Avoid the Proof of Concept “Black Hole”

Avoid the Proof of Concept “Black Hole”

 In Iot Expertise

Many companies think they need to design a proof of concept for their new products for a variety of reasons. When it comes to the internet of things (IoT), however, this type of undertaking is often unnecessary.

The only reason you need to prove you can do something is if it’s never been done before. And if it hasn’t been done before, it probably shouldn’t be part of your product development. The technology behind IoT has been around for 15-20 years, making it far from bleeding edge. In this blog, we’ll discuss why proof of concepts are typically not needed for IoT applications, and what your company should do instead.

Why do companies think they need a proof of concept?

A lot of companies start IoT projects by trying to build the device, rather than solving the problem. They latch on to a single idea or concept, ignoring any other possibilities. For example, if they are creating a sensor for garbage receptacles, they may focus exclusively on its ability to track when it gets full. They don’t think about what other data could be gathered that may be useful to other potential clients, such as usage patterns (number of uses until it is full, dumping times, etc.) or temperature, humidity, and precipitation data that could affect those usage patterns.

Another misstep is when companies start by building the IT infrastructure and cloud back-end setup. By the time they get to designing the device, they’ve already invested considerable time and money without truly understanding the device’s requirements.

With both scenarios, these companies moved forward without first completing the necessary work to determine the business value of their efforts. Essentially, they paint themselves into a corner where they feel some sort of proof is needed to justify the sunk cost. They think they need their proof of concept to show that the device is indeed something of value. It’s supposed to be the other way around. First you define the value, then you define requirements to meet the mission needs to create that value.

Why are proof of concepts problematic?

Proof of concept projects are typically not necessary, especially for IoT projects, for several reasons:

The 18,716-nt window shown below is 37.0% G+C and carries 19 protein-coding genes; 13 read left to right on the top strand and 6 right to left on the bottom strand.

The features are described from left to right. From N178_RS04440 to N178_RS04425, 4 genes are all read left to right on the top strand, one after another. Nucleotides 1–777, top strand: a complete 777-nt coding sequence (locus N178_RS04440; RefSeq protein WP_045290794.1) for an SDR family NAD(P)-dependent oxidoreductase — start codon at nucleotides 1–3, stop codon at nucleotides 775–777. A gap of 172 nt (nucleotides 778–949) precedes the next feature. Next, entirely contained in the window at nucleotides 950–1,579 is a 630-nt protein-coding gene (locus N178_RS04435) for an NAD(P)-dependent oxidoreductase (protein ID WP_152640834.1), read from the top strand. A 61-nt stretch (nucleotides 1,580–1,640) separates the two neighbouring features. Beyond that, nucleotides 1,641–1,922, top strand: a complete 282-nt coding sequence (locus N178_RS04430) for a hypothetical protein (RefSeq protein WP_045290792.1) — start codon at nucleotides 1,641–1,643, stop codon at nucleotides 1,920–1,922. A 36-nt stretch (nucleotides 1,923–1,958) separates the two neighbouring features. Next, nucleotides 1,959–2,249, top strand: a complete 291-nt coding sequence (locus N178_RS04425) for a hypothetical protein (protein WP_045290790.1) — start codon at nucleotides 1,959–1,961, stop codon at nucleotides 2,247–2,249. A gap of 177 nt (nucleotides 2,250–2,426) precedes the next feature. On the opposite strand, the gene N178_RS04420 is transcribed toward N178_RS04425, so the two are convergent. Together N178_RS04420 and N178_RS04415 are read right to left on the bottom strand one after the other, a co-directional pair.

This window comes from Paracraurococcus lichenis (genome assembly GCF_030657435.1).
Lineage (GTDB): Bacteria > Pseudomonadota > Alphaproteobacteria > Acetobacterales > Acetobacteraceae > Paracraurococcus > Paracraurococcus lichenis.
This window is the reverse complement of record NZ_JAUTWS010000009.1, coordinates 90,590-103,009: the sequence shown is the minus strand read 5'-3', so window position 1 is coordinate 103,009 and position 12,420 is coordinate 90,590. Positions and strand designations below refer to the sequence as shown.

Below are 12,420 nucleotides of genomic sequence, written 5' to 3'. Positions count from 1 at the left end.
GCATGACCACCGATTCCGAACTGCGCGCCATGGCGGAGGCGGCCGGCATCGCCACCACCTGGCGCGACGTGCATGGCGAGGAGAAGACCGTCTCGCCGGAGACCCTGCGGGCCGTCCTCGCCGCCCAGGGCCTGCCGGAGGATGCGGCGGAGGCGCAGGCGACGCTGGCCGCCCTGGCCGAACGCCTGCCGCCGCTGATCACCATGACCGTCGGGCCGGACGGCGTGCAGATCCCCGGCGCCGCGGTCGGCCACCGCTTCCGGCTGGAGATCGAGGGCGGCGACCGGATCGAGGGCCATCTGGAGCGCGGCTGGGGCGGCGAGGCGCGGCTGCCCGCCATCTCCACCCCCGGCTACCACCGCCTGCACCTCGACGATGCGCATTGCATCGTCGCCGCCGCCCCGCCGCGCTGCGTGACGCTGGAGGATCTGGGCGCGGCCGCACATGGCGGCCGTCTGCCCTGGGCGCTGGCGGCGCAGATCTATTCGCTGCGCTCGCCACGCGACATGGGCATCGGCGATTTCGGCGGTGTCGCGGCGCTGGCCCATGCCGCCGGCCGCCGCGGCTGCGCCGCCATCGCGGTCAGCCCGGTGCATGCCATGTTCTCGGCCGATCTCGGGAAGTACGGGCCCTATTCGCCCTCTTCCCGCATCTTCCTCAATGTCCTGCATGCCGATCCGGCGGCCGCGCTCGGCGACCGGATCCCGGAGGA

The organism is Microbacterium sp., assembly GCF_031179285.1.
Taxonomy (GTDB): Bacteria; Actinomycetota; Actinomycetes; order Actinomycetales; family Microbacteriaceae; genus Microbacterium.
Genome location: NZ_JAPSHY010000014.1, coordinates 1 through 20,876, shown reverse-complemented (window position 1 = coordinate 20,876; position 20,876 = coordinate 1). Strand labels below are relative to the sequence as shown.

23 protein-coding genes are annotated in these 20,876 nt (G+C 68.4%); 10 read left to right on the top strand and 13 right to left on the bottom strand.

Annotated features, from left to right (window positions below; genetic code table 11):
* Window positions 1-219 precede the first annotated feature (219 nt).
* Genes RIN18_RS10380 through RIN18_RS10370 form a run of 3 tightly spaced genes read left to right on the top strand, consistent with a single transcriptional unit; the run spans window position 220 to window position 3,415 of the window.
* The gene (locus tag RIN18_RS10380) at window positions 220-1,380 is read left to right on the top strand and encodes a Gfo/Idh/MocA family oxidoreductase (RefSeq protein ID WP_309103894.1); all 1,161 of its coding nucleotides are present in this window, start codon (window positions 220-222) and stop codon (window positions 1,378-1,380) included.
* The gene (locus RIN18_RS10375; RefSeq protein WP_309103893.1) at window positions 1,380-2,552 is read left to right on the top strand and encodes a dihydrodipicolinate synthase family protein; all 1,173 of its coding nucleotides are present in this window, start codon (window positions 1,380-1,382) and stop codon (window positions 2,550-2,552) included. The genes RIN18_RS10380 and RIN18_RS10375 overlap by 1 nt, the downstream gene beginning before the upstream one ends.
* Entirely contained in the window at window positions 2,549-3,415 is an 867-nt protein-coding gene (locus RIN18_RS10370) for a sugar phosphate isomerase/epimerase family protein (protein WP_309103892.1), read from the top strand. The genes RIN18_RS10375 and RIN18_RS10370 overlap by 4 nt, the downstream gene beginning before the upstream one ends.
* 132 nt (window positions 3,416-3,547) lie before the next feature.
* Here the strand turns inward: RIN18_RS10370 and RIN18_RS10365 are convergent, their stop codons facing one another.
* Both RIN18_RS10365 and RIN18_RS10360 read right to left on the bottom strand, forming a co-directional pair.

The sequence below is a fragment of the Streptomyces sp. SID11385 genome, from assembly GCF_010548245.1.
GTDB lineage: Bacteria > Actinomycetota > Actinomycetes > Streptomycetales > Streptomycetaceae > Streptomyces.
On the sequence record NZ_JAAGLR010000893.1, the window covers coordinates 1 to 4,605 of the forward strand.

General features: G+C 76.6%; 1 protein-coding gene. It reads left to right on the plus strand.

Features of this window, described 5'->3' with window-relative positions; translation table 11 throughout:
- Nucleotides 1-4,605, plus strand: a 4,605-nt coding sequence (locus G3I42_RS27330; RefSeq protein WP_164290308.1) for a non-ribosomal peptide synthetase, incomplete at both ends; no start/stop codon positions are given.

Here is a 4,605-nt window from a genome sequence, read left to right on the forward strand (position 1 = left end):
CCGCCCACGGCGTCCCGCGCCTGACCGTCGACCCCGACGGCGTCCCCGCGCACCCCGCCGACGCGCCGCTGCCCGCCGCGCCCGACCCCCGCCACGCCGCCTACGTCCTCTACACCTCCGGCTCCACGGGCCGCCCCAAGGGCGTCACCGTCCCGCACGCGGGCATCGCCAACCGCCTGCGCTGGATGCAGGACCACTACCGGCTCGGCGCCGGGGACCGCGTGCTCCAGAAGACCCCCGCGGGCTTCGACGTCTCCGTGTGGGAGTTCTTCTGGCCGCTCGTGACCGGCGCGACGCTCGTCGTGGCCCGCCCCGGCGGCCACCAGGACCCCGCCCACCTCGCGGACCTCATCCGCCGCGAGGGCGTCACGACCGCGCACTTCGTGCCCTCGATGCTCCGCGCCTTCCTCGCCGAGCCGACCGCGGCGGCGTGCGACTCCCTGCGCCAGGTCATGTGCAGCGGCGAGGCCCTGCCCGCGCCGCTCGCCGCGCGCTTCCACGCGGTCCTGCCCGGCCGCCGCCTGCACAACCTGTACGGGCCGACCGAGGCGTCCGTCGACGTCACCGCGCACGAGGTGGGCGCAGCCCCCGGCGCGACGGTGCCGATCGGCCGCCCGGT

• There is nothing to prove – You don’t need to prove that cellular works or that batteries work. Instead, you need to create a scalable prototype.
  • They aren’t scalable – You spend time, money, and effort to develop a proof of concept as quickly and cheaply as possible. But when it is done, if you did it right, it won’t scale for production, and you’ll still have to create a real scalable product.
  • There are cheaper ways to prove you need something – You don’t manufacture a car to see if you need it. Your device should be no different. Instead of a proof of concept, do a thorough cost/benefit analysis.

What should you do instead?

When you have an idea for a device, don’t spend any money yet. Start with the business case and solid written plans. Then complete the system requirements and a system plan, followed by thorough requirements documentation for each solution. Only when your written plans are complete, and you’ve completed a thorough cost-benefit analysis, should you proceed with the design of each component.

By thinking things through, you know for sure what technology is involved for each component of your solution. You will be relying on real science vs “Star Trek science” that needs to be proven. If this is not the case, you know you need to do more research. You can also potentially discover alternative uses that have value to you – or to others that could be sold for additional profit.

If you’ve got an idea, questions or want to better understand how to apply these tools and technologies, contact the experts at F3 to help develop your device and bring it to market. If you’re not sure how to begin drafting device requirements, or even determining if you are ready to begin, we can help get you off to a good start.


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